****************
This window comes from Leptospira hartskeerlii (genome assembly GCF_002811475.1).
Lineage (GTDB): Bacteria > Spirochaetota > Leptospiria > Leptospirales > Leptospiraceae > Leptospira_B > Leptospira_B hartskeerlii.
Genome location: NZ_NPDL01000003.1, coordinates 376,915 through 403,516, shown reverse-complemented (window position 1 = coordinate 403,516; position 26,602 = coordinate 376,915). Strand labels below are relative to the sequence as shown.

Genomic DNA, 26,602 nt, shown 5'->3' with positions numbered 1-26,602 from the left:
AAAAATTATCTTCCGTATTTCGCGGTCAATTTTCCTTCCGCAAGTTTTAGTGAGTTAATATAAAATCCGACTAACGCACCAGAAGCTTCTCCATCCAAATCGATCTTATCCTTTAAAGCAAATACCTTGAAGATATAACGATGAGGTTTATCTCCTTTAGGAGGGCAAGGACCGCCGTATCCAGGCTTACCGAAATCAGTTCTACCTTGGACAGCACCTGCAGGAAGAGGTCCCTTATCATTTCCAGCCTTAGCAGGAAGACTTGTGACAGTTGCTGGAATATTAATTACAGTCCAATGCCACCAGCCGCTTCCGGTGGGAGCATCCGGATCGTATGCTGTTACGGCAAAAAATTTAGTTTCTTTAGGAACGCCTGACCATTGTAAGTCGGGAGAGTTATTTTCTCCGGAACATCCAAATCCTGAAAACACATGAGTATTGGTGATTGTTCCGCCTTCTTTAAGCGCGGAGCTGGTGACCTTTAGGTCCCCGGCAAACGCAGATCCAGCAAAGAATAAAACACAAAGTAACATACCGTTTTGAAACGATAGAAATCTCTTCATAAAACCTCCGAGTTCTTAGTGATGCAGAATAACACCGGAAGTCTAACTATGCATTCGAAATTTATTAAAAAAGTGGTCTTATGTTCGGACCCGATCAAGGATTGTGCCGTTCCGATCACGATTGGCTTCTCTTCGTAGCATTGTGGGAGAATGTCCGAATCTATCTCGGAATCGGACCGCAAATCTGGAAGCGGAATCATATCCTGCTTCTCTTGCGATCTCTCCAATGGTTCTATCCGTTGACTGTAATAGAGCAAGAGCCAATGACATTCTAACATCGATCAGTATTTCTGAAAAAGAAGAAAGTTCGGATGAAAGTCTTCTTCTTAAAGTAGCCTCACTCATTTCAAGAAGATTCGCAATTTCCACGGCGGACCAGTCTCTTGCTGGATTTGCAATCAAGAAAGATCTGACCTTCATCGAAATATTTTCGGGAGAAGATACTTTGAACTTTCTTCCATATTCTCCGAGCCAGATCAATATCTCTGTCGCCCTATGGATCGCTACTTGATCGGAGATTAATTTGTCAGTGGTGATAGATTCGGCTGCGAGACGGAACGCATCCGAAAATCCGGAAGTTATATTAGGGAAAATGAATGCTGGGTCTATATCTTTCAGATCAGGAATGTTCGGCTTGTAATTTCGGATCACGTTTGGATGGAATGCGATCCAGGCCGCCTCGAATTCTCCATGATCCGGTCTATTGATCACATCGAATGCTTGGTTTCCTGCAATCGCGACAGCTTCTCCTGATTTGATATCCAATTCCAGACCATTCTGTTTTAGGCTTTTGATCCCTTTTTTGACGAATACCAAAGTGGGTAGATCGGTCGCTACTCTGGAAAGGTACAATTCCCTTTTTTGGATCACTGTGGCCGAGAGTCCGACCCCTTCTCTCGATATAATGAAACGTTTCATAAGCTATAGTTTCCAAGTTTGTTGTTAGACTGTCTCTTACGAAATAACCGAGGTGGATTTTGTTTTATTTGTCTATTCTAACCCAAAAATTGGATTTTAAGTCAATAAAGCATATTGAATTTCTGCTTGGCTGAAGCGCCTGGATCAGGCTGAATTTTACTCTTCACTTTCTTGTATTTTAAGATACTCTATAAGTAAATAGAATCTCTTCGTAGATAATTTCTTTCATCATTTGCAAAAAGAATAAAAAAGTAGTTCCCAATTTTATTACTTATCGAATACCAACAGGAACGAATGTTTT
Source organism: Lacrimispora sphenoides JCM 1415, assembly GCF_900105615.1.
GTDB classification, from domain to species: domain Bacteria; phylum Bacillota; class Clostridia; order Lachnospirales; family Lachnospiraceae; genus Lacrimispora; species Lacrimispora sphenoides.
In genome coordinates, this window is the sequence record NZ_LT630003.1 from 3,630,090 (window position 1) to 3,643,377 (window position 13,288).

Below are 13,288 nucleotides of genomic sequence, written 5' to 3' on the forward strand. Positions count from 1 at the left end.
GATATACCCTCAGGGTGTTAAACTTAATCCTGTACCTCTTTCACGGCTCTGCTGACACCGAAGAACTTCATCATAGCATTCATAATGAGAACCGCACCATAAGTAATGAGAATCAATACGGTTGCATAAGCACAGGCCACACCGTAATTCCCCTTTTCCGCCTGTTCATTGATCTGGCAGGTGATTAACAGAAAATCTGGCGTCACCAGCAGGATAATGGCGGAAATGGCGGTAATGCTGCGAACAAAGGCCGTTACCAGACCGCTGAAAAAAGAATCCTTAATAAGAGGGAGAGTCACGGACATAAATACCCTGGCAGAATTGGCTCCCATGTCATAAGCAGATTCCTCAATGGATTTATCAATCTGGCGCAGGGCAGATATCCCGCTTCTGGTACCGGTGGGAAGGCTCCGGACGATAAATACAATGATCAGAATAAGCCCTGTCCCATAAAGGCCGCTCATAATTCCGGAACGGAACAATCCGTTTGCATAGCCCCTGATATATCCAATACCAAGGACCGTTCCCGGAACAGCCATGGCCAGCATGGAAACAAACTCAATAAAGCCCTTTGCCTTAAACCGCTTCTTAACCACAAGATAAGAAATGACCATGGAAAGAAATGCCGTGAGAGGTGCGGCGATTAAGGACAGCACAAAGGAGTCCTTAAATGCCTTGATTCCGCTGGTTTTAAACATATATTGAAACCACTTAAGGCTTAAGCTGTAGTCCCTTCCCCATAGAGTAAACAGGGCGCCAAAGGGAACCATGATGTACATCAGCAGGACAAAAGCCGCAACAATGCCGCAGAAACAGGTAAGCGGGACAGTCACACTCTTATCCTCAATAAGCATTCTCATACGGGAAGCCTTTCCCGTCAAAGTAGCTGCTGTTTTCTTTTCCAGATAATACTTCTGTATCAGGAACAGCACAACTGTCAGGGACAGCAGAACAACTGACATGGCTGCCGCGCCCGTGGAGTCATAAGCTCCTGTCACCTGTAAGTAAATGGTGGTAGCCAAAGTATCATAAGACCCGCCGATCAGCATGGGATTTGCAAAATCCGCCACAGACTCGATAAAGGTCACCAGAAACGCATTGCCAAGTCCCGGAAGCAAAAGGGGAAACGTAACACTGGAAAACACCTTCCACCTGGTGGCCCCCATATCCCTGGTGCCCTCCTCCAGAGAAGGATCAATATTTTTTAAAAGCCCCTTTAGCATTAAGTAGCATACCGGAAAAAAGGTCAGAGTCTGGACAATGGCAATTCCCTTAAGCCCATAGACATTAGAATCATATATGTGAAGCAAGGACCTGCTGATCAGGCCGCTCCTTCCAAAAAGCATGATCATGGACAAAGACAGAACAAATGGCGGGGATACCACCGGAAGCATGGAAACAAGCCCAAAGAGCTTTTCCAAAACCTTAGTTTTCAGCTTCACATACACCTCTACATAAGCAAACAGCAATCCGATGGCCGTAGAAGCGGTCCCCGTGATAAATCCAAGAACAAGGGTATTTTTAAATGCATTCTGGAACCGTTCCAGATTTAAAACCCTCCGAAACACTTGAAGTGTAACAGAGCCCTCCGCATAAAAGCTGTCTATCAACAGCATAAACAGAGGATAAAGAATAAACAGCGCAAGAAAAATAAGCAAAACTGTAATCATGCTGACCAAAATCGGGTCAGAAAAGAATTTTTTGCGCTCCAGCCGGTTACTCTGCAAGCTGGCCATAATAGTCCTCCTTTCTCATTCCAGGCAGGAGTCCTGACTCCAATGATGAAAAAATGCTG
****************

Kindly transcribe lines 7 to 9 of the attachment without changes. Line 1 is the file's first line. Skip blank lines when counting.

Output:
GTDB classification, from domain to species: domain Bacteria; phylum Bacillota; class Clostridia; order Lachnospirales; family Lachnospiraceae; genus Lacrimispora; species Lacrimispora sphenoides.
In genome coordinates, this window is the sequence record NZ_LT630003.1 from 3,630,090 (window position 1) to 3,643,377 (window position 13,288).

Below are 13,288 nucleotides of genomic sequence, written 5' to 3' on the forward strand. Positions count from 1 at the left end.